Polica will challenge your music tastes

Published 6:50 pm Saturday, April 7, 2012

I hate copy-cat acts, which is ironic considering my still burning and conflicted love affair with 80s hair metal. But enough of my personal hang-ups.

Polica (pronounced POE-LISA) is a prime example of a band who walks its own path and while not necessarily my kind of music, is an interesting reprieve from the rest of my collection.

Simply defined, Polica is an electric dream consisting of singer Channy Leaneagh’s electronic-laced vocals at the front of a four-piece act that consists of heavy synth sounds. It screams experimental, and you wouldn’t be wrong, but in reality it’s a carefully guided dream through clouds, hinting at much more hidden within.

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The Minneapolis-based band only recently released its first album “Give You the Ghost” and it has quickly garnishing rave reviews not only in Minnesota, but in the United States.

Dig it

There is a lot going on in what Polica delivers. Blended together in this recipe is a little funk, a little jazz, some experimentation and even a dash of trip-hop.

You appreciate the complexity and the way all of it is woven together in a cleanly woven groove. It’s easy to listen to, but may require the right mood.

When you do listen to it though, you appreciate the intricate pieces delivered with almost flawless ease.

Didn’t dig it

There is way too much voice alternation to what Channy sings. During her live shows, she uses pedals to manipulate her voice, which serves up an auto-tuned vibe that really bothers me.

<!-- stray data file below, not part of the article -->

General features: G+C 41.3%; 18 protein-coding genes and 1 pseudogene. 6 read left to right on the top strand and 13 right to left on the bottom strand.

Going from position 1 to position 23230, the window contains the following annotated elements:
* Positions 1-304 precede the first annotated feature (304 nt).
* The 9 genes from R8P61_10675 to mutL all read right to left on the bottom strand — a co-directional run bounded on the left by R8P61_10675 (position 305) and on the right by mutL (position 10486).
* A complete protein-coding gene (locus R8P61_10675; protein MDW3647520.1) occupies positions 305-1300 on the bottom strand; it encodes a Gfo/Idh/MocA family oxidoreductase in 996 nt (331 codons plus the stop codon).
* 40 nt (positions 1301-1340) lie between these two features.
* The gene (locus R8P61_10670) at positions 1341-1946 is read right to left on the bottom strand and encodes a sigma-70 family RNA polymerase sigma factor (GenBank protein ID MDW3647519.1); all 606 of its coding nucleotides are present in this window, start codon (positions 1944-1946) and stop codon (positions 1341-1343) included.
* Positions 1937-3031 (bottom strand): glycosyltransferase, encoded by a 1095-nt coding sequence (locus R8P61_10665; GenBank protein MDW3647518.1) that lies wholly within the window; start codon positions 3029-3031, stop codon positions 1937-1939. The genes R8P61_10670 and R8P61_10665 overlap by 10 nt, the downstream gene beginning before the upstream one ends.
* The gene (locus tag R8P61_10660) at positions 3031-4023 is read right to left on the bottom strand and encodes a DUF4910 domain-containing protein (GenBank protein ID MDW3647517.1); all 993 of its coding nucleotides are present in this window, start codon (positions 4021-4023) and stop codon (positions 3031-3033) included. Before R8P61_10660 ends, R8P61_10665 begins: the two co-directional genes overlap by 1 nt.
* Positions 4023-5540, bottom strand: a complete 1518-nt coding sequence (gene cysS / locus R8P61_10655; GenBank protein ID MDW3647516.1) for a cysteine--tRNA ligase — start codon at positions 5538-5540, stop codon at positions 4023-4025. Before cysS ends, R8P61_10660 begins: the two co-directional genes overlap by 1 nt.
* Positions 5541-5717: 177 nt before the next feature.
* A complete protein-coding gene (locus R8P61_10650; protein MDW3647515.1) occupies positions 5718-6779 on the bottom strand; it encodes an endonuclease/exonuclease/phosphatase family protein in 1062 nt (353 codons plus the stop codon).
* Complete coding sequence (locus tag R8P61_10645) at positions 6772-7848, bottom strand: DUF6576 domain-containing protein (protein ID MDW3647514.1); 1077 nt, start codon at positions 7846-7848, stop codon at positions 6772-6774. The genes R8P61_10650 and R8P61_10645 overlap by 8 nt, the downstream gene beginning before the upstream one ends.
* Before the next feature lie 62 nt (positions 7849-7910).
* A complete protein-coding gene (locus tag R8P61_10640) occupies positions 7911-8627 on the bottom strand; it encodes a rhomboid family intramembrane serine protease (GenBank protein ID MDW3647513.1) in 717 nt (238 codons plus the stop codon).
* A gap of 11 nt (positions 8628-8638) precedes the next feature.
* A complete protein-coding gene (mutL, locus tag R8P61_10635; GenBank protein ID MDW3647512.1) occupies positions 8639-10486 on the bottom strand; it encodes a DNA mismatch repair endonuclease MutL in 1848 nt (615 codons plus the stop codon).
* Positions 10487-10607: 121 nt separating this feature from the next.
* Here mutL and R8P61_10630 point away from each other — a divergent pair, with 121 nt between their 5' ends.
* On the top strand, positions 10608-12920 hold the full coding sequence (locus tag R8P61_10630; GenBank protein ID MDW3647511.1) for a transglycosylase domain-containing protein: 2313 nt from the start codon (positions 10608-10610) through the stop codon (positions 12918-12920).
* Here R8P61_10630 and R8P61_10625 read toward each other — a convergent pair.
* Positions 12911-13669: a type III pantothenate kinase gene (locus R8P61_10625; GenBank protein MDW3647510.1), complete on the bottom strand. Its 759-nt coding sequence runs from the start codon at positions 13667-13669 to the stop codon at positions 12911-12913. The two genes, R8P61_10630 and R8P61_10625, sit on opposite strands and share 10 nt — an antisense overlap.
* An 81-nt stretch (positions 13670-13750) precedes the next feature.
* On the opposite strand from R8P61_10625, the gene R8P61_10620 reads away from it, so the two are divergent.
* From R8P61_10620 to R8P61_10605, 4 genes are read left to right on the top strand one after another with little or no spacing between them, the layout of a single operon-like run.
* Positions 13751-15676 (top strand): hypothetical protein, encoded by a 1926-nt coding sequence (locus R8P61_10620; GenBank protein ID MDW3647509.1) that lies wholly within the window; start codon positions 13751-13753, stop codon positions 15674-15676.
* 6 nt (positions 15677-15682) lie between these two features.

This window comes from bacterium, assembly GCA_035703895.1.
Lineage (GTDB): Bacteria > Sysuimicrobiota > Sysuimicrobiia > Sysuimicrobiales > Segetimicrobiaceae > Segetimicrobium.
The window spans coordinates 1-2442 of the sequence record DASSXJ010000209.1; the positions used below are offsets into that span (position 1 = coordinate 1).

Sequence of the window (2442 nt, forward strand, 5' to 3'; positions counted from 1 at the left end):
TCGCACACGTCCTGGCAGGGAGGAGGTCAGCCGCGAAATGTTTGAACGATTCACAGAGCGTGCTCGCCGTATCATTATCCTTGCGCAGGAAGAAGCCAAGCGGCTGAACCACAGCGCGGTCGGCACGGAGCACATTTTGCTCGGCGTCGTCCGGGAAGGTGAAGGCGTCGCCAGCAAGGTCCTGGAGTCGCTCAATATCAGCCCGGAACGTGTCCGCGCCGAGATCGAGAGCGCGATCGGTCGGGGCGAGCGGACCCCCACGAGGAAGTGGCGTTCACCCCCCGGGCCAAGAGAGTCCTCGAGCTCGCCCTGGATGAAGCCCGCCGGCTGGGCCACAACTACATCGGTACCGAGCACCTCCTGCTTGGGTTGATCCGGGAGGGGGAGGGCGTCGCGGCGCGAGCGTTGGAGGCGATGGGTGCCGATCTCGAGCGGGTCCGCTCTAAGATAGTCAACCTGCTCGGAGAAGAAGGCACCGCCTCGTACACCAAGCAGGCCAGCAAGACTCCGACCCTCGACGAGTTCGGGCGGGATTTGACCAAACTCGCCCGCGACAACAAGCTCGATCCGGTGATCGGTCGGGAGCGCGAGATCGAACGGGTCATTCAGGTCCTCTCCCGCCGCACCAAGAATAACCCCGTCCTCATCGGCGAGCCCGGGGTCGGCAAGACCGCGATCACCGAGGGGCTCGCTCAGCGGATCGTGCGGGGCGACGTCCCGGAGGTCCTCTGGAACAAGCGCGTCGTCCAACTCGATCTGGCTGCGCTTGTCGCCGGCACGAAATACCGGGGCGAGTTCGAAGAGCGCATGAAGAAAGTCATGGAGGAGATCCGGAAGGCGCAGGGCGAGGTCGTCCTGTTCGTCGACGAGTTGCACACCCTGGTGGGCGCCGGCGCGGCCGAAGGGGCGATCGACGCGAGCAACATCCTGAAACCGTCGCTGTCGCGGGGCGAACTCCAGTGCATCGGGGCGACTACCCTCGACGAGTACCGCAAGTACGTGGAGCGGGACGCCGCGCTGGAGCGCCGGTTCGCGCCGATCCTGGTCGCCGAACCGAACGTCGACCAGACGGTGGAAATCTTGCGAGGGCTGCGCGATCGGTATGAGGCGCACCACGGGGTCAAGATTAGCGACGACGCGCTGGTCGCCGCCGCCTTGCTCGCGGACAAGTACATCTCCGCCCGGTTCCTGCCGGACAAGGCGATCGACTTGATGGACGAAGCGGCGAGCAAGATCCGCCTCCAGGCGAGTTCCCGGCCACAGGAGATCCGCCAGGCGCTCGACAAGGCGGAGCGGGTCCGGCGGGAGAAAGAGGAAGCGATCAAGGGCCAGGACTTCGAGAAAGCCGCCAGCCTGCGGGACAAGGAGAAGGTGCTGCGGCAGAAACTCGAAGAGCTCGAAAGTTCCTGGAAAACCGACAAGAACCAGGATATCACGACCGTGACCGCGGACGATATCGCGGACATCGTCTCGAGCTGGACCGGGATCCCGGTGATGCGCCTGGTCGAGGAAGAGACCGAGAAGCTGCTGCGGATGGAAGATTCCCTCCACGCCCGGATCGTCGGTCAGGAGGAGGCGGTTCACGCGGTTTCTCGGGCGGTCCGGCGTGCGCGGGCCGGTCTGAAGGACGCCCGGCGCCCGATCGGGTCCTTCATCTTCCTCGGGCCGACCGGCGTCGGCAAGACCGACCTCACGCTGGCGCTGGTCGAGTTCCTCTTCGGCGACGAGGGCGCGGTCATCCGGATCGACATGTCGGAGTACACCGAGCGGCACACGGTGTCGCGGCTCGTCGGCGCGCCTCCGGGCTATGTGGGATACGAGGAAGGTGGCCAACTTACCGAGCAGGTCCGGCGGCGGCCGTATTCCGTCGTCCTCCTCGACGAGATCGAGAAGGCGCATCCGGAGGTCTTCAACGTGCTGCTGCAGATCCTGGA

I can’t tell you how much I hate auto-tune. It always feels cheap, but to Polica’s credit they manage to string the elements along into something different than the usual overuse of auto-tune by R&B singers and rappers who use it only because it’s become a popular element to include.

Still, I would love to hear Leaneagh sing without making adjustments or changes to her voice.

 Stand-out song

“Wandering Star,” is a wonderful walk through a simple beat carried at a leisurely pace that just feels right.

It’s an easy backdrop to most everything you’re doing and endears itself as a charming beat to a mystifying experience.

Final verdict

Like I mentioned at the start, I can appreciate Polica for what it does, even if I don’t agree with the entirety of what they are producing.

It’s an interesting act with more than enough presented to make you sit up and take notice. The heavy electronic heartbeat that lies at the center of Polica gets overdone at times, but there is enough here to take your mind away from that aspect at least a little bit.

The one thing I will say in parting is, Polica, whether it’s your kind of music, is at least worth a listen, even if it doesn’t make it into your regular list of songs and bands.